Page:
Founded by alumni of the University of Chicago,  Chicago Boyz seemed a good place to read On War in “the Chicago Way”, methodically, deeply and with attention to the original text discussing and debating each chapter in detail. For many of us it was a rich learning experience; some were reading On War for the first time, others had read it many times but all had insights to contribute, all found something in Clausewitz that was new. It was really blogging at it’s intellectual best and an experience that is now somewhat lost and forgotten in the rapid-fire era of 144 character tweets and Facebook memes.

    We decided the discussions were interesting and profitable to merit being edited into an e-book for more convenient reading than leaving these discussions to gather digital dust in the archives. What do you get if you plunk down a mere $2.99 for The Clausewitz Roundtable?

    A methodical and erudite chapter by chapter analysis and debate over On War and Clausewitz’s ideas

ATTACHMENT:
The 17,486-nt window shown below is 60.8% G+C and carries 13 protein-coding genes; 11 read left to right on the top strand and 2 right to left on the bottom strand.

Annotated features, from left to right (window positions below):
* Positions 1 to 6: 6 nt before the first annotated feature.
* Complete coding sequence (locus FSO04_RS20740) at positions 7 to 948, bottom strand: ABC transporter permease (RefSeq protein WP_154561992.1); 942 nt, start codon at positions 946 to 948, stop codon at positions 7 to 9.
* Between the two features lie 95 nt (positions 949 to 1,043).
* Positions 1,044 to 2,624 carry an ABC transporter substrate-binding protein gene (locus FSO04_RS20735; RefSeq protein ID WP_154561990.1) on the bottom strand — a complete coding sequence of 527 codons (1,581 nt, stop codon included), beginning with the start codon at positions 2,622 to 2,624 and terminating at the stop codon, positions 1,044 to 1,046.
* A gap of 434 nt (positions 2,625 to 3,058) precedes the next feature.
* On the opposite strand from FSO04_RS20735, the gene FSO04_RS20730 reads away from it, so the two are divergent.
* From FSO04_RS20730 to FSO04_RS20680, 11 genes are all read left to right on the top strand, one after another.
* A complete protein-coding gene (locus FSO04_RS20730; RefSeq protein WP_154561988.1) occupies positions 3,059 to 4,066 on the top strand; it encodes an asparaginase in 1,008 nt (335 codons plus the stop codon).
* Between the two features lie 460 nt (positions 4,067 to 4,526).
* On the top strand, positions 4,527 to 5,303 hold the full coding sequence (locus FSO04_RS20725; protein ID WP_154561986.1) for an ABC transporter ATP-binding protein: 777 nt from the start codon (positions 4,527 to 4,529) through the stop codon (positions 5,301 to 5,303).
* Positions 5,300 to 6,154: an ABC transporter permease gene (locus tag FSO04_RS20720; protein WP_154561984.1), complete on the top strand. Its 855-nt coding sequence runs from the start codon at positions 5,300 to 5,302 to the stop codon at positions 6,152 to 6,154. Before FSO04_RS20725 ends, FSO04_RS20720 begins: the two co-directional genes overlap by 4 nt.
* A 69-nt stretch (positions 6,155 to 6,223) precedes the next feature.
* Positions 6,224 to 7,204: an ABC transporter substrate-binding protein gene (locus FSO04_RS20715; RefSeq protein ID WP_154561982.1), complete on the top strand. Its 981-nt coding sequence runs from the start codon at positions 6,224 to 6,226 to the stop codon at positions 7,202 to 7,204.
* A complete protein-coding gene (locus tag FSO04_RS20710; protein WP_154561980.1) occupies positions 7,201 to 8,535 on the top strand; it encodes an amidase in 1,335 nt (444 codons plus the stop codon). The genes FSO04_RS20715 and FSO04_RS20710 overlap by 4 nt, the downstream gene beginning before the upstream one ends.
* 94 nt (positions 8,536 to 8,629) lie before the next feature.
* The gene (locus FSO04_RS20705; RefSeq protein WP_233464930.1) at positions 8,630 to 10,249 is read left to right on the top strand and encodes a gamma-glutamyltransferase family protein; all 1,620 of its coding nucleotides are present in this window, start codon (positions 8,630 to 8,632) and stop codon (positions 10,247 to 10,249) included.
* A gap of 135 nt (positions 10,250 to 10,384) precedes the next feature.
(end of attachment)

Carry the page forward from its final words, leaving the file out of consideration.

553  pages of discussion of strategy, strategic theory and military history including Napoleon, Ludendorff, Svechin, von Moltke, Nathan Bedford Forrest, Jomini, Herman Kahn, Ehud Barak, William Slim, John Boyd, Richard Nixon, Thomas Schelling, Vo Nguyen Giap,  Frantz Fanon and many others.

    The original comments made on the posts, some of which were fine essays in their own right

    If you are reading On War for the first time or are a master Clausewitzian, you will find The Clausewitz Roundtable to be a useful and engaging supplement.

    Order a copy for the war nerd in your life!

    Central Standard Time, Issue # 2

    Saturday, August 6th, 2016

    [Mark Safranski / “zen”]

    Professor Totorici has the second issue of Central Standard Time up.

    My contribution for this issue comes from the ZP archives – in keeping with the cultural spirit of CST I decided on a book review, the one on American Spartan by Ann Scott Tyson, but with an updated prologue:

    American Spartan